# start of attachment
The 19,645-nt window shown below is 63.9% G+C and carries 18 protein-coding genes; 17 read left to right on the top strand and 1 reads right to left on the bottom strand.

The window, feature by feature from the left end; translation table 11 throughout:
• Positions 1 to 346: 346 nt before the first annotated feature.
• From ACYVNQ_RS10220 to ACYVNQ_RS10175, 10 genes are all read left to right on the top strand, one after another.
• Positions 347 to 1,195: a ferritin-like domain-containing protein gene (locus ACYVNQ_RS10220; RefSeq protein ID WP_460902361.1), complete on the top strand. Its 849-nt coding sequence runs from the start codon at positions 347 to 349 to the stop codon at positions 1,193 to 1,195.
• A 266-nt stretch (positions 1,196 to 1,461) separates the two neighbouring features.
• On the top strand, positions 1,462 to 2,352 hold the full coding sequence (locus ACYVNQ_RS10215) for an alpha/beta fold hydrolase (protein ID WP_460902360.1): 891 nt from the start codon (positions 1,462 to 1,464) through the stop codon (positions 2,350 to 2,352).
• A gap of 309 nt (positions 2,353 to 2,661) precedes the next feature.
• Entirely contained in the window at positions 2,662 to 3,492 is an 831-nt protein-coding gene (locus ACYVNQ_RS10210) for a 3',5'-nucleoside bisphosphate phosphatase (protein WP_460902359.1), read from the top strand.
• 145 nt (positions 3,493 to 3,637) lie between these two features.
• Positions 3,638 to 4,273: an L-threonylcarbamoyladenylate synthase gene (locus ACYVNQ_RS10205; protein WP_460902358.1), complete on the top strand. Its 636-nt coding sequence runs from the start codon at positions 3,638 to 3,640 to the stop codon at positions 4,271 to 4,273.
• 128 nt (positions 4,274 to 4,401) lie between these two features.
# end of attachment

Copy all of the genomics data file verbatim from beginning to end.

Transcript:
The 19,645-nt window shown below is 63.9% G+C and carries 18 protein-coding genes; 17 read left to right on the top strand and 1 reads right to left on the bottom strand.

The window, feature by feature from the left end; translation table 11 throughout:
• Positions 1 to 346: 346 nt before the first annotated feature.
• From ACYVNQ_RS10220 to ACYVNQ_RS10175, 10 genes are all read left to right on the top strand, one after another.
• Positions 347 to 1,195: a ferritin-like domain-containing protein gene (locus ACYVNQ_RS10220; RefSeq protein ID WP_460902361.1), complete on the top strand. Its 849-nt coding sequence runs from the start codon at positions 347 to 349 to the stop codon at positions 1,193 to 1,195.
• A 266-nt stretch (positions 1,196 to 1,461) separates the two neighbouring features.
• On the top strand, positions 1,462 to 2,352 hold the full coding sequence (locus ACYVNQ_RS10215) for an alpha/beta fold hydrolase (protein ID WP_460902360.1): 891 nt from the start codon (positions 1,462 to 1,464) through the stop codon (positions 2,350 to 2,352).
• A gap of 309 nt (positions 2,353 to 2,661) precedes the next feature.
• Entirely contained in the window at positions 2,662 to 3,492 is an 831-nt protein-coding gene (locus ACYVNQ_RS10210) for a 3',5'-nucleoside bisphosphate phosphatase (protein WP_460902359.1), read from the top strand.
• 145 nt (positions 3,493 to 3,637) lie between these two features.
• Positions 3,638 to 4,273: an L-threonylcarbamoyladenylate synthase gene (locus ACYVNQ_RS10205; protein WP_460902358.1), complete on the top strand. Its 636-nt coding sequence runs from the start codon at positions 3,638 to 3,640 to the stop codon at positions 4,271 to 4,273.
• 128 nt (positions 4,274 to 4,401) lie between these two features.